As with most guiding principles, they begin as inspirational values and become convoluted and corrupted over time.  Especially now, given the highly polarized era we live in, consensus eludes us at every turn.     

Teaching students how to think – America’s greatest strength is the ingenuity of its people.  This can only produce positive results when people are taught how to think (creative thinking skills) and not what to think (indoctrination).  Our education system seems to be more concerned with creating a uniform society than allowing diversity of thought.  The people in the system are welcoming what they consider orthodoxy (aligned with political correctness) and restricting opposing viewpoints.  This is preventing students from developing the skills required to think for themselves.  As John Stuart Mill stated in a classic essay, “He who knows only his own side of the case, know little of that.”  True progress is achieved through Socratic and Scientific methodologies, not indoctrination.    

Grounded in the U.S. Constitution (Civics not Democracy) – The U.S. Constitution is the guiding principle of the United States of America.  While it may not be perfect, it was a model for the rest of the world and the reason America became the greatest country in the world.  It includes ways to modify or enhance it if needed.  Teaching students that it is insufficient and flawed leaves us without any guiding principles to unite us.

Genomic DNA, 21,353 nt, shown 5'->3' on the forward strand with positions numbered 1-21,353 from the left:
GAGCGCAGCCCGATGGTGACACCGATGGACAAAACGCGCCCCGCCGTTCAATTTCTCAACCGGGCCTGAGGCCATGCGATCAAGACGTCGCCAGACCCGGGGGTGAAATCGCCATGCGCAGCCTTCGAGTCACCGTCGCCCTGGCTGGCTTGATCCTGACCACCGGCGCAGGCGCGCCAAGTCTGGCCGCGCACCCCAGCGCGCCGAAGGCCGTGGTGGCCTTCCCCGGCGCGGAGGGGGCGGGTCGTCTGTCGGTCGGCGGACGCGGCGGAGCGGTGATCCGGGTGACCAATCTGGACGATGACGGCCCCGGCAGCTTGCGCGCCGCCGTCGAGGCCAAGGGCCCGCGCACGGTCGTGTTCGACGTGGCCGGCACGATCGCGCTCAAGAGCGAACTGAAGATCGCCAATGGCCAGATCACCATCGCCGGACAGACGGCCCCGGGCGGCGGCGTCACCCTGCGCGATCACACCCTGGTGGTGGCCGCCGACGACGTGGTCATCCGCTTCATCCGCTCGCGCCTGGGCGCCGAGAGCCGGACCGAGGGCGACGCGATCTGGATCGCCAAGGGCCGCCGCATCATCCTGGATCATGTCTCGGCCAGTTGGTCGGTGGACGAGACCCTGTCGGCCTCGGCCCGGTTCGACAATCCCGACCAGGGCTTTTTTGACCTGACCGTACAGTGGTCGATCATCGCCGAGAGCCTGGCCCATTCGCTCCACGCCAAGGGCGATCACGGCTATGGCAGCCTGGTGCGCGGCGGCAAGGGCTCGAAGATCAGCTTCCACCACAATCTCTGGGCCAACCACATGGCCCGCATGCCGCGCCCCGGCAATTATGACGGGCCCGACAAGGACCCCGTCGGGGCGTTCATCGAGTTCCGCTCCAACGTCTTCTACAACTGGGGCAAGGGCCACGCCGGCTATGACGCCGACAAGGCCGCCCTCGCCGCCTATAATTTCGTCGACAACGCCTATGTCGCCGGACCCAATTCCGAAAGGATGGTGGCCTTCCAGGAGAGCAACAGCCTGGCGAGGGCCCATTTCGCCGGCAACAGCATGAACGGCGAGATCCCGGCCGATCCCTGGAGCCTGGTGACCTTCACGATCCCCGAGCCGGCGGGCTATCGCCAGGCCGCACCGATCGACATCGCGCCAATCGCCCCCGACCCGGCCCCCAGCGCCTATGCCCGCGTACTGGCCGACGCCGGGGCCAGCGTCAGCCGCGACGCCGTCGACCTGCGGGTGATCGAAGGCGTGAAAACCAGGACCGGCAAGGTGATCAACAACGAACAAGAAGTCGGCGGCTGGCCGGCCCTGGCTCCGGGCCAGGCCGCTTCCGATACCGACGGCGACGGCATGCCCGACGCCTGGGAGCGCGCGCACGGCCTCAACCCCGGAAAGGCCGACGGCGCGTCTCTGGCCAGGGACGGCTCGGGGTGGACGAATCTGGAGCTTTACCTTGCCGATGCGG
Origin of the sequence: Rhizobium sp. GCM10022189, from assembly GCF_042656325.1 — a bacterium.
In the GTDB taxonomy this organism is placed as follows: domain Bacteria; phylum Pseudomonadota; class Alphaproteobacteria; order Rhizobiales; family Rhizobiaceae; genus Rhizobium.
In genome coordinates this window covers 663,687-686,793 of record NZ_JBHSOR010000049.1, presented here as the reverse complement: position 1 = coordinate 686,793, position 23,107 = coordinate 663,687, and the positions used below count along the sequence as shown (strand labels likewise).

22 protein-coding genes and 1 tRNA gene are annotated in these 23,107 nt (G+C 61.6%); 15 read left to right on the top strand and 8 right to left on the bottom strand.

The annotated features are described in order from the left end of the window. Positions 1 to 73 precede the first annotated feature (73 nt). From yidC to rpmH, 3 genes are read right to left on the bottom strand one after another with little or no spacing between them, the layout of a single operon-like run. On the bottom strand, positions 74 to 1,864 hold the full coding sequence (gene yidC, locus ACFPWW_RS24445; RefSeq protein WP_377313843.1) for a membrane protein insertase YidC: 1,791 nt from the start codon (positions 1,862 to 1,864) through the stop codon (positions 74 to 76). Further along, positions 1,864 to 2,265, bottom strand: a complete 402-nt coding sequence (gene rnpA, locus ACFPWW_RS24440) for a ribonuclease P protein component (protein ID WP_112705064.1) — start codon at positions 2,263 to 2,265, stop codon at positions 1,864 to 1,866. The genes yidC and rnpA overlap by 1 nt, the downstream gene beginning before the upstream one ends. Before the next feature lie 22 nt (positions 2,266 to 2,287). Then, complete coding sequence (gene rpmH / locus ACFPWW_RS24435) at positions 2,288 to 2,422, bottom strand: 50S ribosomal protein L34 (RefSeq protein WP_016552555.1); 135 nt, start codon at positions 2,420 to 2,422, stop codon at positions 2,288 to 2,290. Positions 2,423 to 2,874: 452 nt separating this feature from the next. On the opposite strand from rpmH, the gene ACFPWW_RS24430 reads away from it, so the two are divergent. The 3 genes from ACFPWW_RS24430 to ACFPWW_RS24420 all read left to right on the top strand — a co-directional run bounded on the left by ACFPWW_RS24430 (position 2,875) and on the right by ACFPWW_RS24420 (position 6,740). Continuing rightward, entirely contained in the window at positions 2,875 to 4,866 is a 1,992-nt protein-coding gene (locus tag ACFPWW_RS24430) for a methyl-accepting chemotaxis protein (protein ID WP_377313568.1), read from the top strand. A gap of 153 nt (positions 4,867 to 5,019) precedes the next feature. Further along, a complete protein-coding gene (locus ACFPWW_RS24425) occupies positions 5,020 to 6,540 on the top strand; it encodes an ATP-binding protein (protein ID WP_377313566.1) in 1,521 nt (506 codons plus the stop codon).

No Activism or Politics – Since the civil rights amendments in the 1960s America’s education system has placed more focus on activism and politics than on developing skills for prospering in modern society.  As a result, graduates are not gaining the skills that employers need.  Some people may be drawn to world affairs and politics, but these students should be directed to Political Science, Political Philosophy, or World History.  Political ideologies should not detract from life enhancement skills.

Support of Parents – The role of education should be to support the role of parenting, not to replace or offset it.  All those employed within the Education system must be trained and held accountable for staying in their lanes, which is teaching specific skills.